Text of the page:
Four and a half years after their complicity in killing Aaron Campbell, an unarmed African American in the act of submission during a ‘welfare check,’ it became permissible last month to discipline two involved Portland Police Bureau (PPB) Sergeants.

The actual shooter, Officer Ron Frashour, who removed his earpiece before firing a battlefield-tested, AR-15 assault rife, is not being held accountable. Having failed to make a case of wrongdoing, the City pays him full wages, while not requiring him to report for duty.

Sgt. John Birkinbine was ordered suspended from duty for two weeks.

Birkinbine’s role? A City/Portland Police Association arbitrator ruled this punishment “was not too severe” for luring Campbell to his death.

Birkinbine led PPB’s on-scene communications team. Officer James Quakenbush established rapport with Campbell via text messaging. Birkinbine chose not to relay to the ‘custody’ team (shooters) that Campbell, who was not engaged in criminal activity, had been asked to come out of his home, unarmed. When Campbell complied, cops then escalated violence upon him until the victim sought to evade further injury. Frashour then shot Campbell in the back, for attempting to find ‘hard cover.’

Police communication style is generally one-way: comply or suffer. Despite years of prompting – by consultants, Federal agencies and justice advocates – the City does not want PPB engaged in meaningful dialogue … where authorities will in any way take direction from the consent of the governed.

We also acknowledge The People are using new technology in collaborative, networking styles. We experience unimaginable connectivity.

Cops in Washington State have begun what they call a ‘Tweet Smart‘ campaign.

Nine agencies are asking the public to self-regulate their use of social media during police actions. “Please don’t tweet about the movements of responding police officers, or post pictures,” said Washington State Patrol Chief John R. Batiste. Without elaboration, the press release notes the agencies’ concern began to grow after watching events in Portland, Oregon.

Consult Hardesty advocates that, while the City of Portland has no effective accountability systems to discipline officers, it is imperative that we take responsibility to watch out for our neighbors. We support community-based copwatching; where folks use hand-held devices to document police conduct. We find cogent the real-world hunch, advanced by news photographer Michael Holden: “I think the criminals are probably having more pressing concerns than checking Twitter,” he told the AP newswire.

We concur with online journalist Mónica Guzmán on the matter: “Now that the events in Ferguson are escalating to disturbing levels, with confrontations between police and protesters resembling military engagements, and professional journalists getting arrested for documenting events, isn’t it obvious that the “smart” thing for the public to do in this emergency is to tweet a lot more police activity in real time, not less?”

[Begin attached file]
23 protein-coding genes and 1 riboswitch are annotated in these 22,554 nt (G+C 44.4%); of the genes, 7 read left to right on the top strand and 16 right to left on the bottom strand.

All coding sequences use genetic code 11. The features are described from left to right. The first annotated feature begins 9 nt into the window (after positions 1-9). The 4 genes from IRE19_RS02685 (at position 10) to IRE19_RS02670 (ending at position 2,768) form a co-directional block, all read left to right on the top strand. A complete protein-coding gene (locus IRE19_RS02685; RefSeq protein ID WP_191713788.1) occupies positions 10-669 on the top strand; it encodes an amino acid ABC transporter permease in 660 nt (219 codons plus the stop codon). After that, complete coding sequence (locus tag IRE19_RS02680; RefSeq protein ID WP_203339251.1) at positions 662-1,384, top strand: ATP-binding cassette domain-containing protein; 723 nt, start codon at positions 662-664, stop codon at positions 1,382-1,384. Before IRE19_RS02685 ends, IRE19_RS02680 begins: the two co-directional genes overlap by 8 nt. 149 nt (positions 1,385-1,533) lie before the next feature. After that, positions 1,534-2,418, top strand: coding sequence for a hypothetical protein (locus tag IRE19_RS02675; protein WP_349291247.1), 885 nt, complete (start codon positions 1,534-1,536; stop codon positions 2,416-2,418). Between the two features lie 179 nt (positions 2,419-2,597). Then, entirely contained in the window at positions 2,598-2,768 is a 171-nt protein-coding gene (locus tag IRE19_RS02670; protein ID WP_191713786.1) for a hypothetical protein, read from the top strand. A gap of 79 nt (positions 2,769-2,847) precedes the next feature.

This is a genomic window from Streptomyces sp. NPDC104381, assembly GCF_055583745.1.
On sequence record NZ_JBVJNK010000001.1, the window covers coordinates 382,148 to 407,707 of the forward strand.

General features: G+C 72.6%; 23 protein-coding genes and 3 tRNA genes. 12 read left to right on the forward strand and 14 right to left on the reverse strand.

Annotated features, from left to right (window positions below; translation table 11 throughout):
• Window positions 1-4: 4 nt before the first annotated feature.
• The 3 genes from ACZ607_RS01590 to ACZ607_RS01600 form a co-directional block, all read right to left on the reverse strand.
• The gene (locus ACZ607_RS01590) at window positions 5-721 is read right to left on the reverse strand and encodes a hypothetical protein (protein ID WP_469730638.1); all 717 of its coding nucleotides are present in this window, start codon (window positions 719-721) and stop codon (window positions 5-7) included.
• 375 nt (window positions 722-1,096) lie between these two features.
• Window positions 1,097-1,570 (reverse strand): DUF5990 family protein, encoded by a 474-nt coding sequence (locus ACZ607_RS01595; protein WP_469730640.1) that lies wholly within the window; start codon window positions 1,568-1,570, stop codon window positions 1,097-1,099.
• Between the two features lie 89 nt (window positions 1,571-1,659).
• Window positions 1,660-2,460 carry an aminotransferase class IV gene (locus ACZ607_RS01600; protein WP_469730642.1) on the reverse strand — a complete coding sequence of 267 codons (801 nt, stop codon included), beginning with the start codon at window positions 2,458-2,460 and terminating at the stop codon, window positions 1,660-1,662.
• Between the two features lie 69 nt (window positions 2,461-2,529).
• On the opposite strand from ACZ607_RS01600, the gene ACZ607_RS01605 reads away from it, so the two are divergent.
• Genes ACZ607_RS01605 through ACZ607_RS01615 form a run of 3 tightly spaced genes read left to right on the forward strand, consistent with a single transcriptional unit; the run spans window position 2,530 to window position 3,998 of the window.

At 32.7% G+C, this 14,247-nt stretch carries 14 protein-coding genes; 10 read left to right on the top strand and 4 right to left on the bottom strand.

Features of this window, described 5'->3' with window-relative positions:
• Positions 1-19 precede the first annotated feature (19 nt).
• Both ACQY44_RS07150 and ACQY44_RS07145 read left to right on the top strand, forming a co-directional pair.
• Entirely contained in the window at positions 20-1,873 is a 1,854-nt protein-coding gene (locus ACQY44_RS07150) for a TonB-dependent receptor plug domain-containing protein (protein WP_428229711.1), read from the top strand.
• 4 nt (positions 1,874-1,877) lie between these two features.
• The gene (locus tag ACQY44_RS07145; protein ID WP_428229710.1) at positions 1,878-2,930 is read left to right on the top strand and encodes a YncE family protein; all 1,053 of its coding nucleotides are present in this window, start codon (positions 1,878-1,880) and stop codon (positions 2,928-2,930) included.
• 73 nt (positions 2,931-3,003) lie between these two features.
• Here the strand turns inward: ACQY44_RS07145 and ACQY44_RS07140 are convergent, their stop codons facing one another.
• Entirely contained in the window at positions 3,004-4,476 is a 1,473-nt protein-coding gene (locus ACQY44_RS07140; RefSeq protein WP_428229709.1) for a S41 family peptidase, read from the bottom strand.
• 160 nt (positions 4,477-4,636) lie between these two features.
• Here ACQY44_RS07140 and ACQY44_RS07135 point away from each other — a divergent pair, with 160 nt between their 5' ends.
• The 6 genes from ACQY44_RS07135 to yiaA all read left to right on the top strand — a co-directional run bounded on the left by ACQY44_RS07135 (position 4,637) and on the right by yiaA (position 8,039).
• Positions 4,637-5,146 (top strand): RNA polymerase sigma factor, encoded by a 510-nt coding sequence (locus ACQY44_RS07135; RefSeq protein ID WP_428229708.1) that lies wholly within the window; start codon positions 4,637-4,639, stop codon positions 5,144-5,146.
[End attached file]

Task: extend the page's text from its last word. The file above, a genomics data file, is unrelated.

We’ve seen fictional TV episodes of holed-up bank robbers watching aerial coverage from news helicopters. If this really happened, such detriment need be set beside reliance on social media for a common good. Communities have been informing themselves (including investigators) during fluid conditions like manhunts, reporting, “They went thataway.” When deprived of their rights, under martial law while authorities pursued Boston Marathon bombing suspects, The People remained in a quality of connection that one-to-many mass media communication styles cannot provide.


After Ferguson police employed weapons-grade chemical irritants against them, and then dismantled Al Jazeera America’s image acquisition capacity (see image, right), it’s time to rethink Tweet Smart.

We realize police have been lying with impunity, when it comes to informing us of their conduct. Assessing the time it took to identify Ferguson Officer Darren Wilson as Michael Brown’s killer, we understand cops, when facing accountability questions, are psychologically invested in controlling the flow of information. We can only assume authorities view with some consternation the idea that the public is gathering and disseminating testimony without their consent.

We take the position that it is your patriotic duty to record public servants in their role. If you see a Constitutional violation, report the crime. If you want to design a police accountability mechanism that will bring discipline from such evidence, consult us.

CrackedTwitterUntil then, follow us on twitter.

4 thoughts on “Tweet This

  1. Pingback: BE the Media | Consult Hardesty

  2. Attended this week what were to be ‘hearings’ on Portland Police reforms, to reduce illegal use of force. Instead, City contractors provided a police forum for a police Information Officer to bore us to death with a dog and pony show. Among contentions were cops’ sophisticated use of Twitter.

    Many of us have seen ‘be on the lookout notices’ after a crime: “We’re looking for a black male.” I thought to tell ’em, “At least add a qualifier. When you don’t, you’ve put a significant number of people of color in danger. For days afterward, cops will roll up on young black men, saying, “We’ve had a report that someone matching your description was involved in a crime. You don’t mind if I search you, so we can be safe while we have this conversation, do you?””

    If cops can’t specify, “He was wearing black pants and a white shirt,” I thought the least they could do was alert folks, “Subject was looking suspicious, and appears to have criminal proclivity.” It sorta goes with cops’ notion of being black.

  3. Pingback: Lured To a Digital Stakeout | Consult Hardesty

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